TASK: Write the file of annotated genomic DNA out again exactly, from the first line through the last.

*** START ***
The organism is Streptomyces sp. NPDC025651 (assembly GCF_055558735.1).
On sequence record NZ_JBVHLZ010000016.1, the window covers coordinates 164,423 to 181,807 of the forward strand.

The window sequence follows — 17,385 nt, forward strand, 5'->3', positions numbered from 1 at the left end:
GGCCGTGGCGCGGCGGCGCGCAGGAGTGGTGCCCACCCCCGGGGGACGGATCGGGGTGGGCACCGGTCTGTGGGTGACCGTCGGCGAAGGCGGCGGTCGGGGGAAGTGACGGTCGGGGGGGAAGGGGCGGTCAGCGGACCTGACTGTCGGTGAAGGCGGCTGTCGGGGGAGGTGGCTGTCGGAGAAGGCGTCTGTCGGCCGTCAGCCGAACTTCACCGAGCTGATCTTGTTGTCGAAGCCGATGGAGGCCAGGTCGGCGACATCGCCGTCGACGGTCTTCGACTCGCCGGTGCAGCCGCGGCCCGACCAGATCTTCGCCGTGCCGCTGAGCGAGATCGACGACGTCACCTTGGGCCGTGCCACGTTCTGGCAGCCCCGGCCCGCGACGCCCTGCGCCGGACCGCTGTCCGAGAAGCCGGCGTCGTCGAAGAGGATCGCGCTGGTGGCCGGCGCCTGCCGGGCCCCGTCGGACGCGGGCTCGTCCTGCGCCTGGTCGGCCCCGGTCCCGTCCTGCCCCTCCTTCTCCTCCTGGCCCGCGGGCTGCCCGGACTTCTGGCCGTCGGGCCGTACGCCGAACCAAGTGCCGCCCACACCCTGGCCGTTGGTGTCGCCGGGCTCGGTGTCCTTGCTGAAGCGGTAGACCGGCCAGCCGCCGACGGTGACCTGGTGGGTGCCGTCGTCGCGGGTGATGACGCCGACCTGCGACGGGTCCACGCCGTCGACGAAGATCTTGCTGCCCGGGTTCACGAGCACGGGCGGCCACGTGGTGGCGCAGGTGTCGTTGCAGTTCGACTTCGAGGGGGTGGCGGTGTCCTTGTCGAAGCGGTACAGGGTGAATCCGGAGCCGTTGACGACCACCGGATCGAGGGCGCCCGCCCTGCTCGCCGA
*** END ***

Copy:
The organism is Streptomyces sp. NPDC025651 (assembly GCF_055558735.1).
On sequence record NZ_JBVHLZ010000016.1, the window covers coordinates 164,423 to 181,807 of the forward strand.

The window sequence follows — 17,385 nt, forward strand, 5'->3', positions numbered from 1 at the left end:
GGCCGTGGCGCGGCGGCGCGCAGGAGTGGTGCCCACCCCCGGGGGACGGATCGGGGTGGGCACCGGTCTGTGGGTGACCGTCGGCGAAGGCGGCGGTCGGGGGAAGTGACGGTCGGGGGGGAAGGGGCGGTCAGCGGACCTGACTGTCGGTGAAGGCGGCTGTCGGGGGAGGTGGCTGTCGGAGAAGGCGTCTGTCGGCCGTCAGCCGAACTTCACCGAGCTGATCTTGTTGTCGAAGCCGATGGAGGCCAGGTCGGCGACATCGCCGTCGACGGTCTTCGACTCGCCGGTGCAGCCGCGGCCCGACCAGATCTTCGCCGTGCCGCTGAGCGAGATCGACGACGTCACCTTGGGCCGTGCCACGTTCTGGCAGCCCCGGCCCGCGACGCCCTGCGCCGGACCGCTGTCCGAGAAGCCGGCGTCGTCGAAGAGGATCGCGCTGGTGGCCGGCGCCTGCCGGGCCCCGTCGGACGCGGGCTCGTCCTGCGCCTGGTCGGCCCCGGTCCCGTCCTGCCCCTCCTTCTCCTCCTGGCCCGCGGGCTGCCCGGACTTCTGGCCGTCGGGCCGTACGCCGAACCAAGTGCCGCCCACACCCTGGCCGTTGGTGTCGCCGGGCTCGGTGTCCTTGCTGAAGCGGTAGACCGGCCAGCCGCCGACGGTGACCTGGTGGGTGCCGTCGTCGCGGGTGATGACGCCGACCTGCGACGGGTCCACGCCGTCGACGAAGATCTTGCTGCCCGGGTTCACGAGCACGGGCGGCCACGTGGTGGCGCAGGTGTCGTTGCAGTTCGACTTCGAGGGGGTGGCGGTGTCCTTGTCGAAGCGGTACAGGGTGAATCCGGAGCCGTTGACGACCACCGGATCGAGGGCGCCCGCCCTGCTCGCCGA